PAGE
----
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Painting tutorial of a galaxy...

...or nebula!

When we think of colouring with alcohol markers the first thing that comes in mind is using them the way they are supposed to be used, by carefully staying within the lines and blending to perfection. But there's much more to them and in time I will try to present as many techniques as i can.

Pouring alcohol marker refill directly on the paper or causing discoloration in an already coloured area with clear alcohol are among the most interesting ways to use that medium. One other very popular example of the many techniques artists use, is pouring alcohol based colours along other mediums on boards to create beautiful otherworldly shapes.

In this video I'm trying out an alcohol marker technique I love using when I want to add a creative background in my artwork. The discoloration effect that some times resembles tie dye or water shapes is by far the easiest to use! So have a look at the video.

How not to waste your blender refill

This time I chose to create the discoloration effect by pouring the blender marker refill. However this is far from cost effective. So the solution to this problem for me was using plain rubbing alcohol! Remember just like the name suggests, alcohol markers are an either dye or pigment medium that is alcohol based. So the reason the blender marker refill is causing the discoloration is because it consists of only the base, which is mainly alcohol.

However I found out that the only rubbing alcohol strong enough to cause that effect was 93° or higher. The price for a bottle of that compared to an alcohol marker refill is considerably lower and for the use I've personally needed it so far, it worked perfectly fine!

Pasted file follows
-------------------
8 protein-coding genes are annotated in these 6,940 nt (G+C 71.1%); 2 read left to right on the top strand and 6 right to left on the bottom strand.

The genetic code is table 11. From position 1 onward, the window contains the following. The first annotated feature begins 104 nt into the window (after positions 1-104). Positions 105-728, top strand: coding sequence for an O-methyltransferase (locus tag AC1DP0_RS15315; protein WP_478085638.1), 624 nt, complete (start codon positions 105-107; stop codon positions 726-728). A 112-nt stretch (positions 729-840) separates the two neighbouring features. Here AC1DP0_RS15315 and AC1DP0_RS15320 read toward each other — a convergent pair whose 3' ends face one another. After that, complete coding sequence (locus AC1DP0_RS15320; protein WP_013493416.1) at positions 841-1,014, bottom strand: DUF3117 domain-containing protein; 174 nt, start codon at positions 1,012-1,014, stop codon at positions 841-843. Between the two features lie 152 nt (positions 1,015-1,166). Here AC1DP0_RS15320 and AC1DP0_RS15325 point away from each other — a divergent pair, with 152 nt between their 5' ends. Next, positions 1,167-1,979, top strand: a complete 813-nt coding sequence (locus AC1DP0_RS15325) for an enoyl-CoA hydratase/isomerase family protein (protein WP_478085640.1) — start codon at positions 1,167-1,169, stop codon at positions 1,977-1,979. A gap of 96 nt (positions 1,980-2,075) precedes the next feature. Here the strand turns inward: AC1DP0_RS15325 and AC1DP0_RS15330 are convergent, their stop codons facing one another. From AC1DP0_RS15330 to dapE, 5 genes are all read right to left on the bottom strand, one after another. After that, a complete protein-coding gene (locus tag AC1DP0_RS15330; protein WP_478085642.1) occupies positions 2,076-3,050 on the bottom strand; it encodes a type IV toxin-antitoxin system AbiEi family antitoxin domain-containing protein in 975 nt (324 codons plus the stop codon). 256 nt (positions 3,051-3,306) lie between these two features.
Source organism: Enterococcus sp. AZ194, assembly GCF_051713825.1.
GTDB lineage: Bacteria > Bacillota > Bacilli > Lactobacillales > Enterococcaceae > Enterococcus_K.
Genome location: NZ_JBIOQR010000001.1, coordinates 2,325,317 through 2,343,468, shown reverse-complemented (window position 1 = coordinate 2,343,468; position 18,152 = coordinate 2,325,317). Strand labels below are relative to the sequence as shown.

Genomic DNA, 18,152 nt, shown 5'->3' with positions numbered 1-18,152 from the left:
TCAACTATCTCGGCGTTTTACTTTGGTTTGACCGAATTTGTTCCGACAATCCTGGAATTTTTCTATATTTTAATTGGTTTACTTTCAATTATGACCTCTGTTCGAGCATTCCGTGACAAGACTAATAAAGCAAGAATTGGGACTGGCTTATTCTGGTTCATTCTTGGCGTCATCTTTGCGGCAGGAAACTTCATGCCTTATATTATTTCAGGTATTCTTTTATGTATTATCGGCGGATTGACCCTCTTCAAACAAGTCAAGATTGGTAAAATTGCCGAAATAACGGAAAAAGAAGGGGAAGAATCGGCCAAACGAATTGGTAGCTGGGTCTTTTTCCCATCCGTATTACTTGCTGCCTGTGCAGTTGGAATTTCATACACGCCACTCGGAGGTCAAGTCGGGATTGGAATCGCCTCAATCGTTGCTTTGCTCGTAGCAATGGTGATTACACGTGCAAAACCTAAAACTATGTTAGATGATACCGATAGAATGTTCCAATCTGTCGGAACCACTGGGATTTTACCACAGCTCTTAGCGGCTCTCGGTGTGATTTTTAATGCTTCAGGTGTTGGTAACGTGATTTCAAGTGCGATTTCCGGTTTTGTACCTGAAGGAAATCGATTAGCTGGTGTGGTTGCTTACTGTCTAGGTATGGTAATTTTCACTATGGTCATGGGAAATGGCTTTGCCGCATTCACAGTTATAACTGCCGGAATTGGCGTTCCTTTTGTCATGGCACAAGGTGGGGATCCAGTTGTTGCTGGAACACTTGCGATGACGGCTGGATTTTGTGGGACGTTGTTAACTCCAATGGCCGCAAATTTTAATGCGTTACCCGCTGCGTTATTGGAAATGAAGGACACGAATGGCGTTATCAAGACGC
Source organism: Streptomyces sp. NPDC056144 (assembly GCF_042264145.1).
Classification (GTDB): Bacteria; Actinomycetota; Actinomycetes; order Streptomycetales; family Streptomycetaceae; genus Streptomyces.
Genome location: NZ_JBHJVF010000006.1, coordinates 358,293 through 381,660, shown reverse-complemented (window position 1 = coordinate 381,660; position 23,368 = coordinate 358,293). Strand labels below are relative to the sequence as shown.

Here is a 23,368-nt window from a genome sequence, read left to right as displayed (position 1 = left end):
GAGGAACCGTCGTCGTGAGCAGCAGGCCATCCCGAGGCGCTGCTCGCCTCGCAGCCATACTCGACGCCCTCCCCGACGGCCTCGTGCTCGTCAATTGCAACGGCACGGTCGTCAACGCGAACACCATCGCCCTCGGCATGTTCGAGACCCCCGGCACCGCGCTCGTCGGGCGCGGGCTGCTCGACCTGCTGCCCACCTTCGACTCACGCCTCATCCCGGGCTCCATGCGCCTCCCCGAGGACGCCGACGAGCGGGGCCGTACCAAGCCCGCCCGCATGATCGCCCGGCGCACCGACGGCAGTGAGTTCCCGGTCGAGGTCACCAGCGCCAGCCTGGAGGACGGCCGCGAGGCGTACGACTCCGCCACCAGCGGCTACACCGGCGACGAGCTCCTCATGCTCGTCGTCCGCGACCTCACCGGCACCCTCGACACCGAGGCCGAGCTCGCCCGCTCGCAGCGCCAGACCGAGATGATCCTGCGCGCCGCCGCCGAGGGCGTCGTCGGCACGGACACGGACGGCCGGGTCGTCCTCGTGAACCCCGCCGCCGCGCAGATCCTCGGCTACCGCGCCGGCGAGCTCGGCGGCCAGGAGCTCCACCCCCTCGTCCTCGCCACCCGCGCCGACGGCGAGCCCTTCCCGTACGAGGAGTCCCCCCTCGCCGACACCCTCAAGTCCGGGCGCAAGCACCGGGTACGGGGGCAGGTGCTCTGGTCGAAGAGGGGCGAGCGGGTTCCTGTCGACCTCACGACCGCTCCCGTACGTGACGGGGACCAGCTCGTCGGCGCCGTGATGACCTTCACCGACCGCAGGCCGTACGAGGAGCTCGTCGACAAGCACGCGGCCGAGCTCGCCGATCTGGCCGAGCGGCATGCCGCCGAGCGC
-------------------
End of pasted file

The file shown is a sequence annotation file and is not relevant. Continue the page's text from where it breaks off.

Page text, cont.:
That being said:

1) I wouldn't refill a blender marker with rubbing alcohol

2) ALWAYS use a mask, keep a window open and use ventilation when using any kind of toxic materials.

3) depending on which country you buy rubbing alcohol, it could be either Isopropyl alcohol or ethanol. I have only tried it with ethanol and since I'm a chemistry idiot I don't know if isopropyl alcohol would work. I assume it would.

(same discoloration technique used in the video above. Here it's part of a background that was covered with several different materials on the foreground.)

Will any paper do?

As mentioned in my article about the kinds of paper you can use for alcohol markers, there are several kinds depending on your needs and taste. Pouring alcohol directly on the paper though will make it bend. Usually when it dries out it goes back to normal but different papers offer different reactions. Since Bristol paper is my personal choice I don't have too much of that issue because its fairly durable and heavy (350gr). Furthermore, I lately experimented with even heavier Bristol which was unquestionably more satisfying experience.



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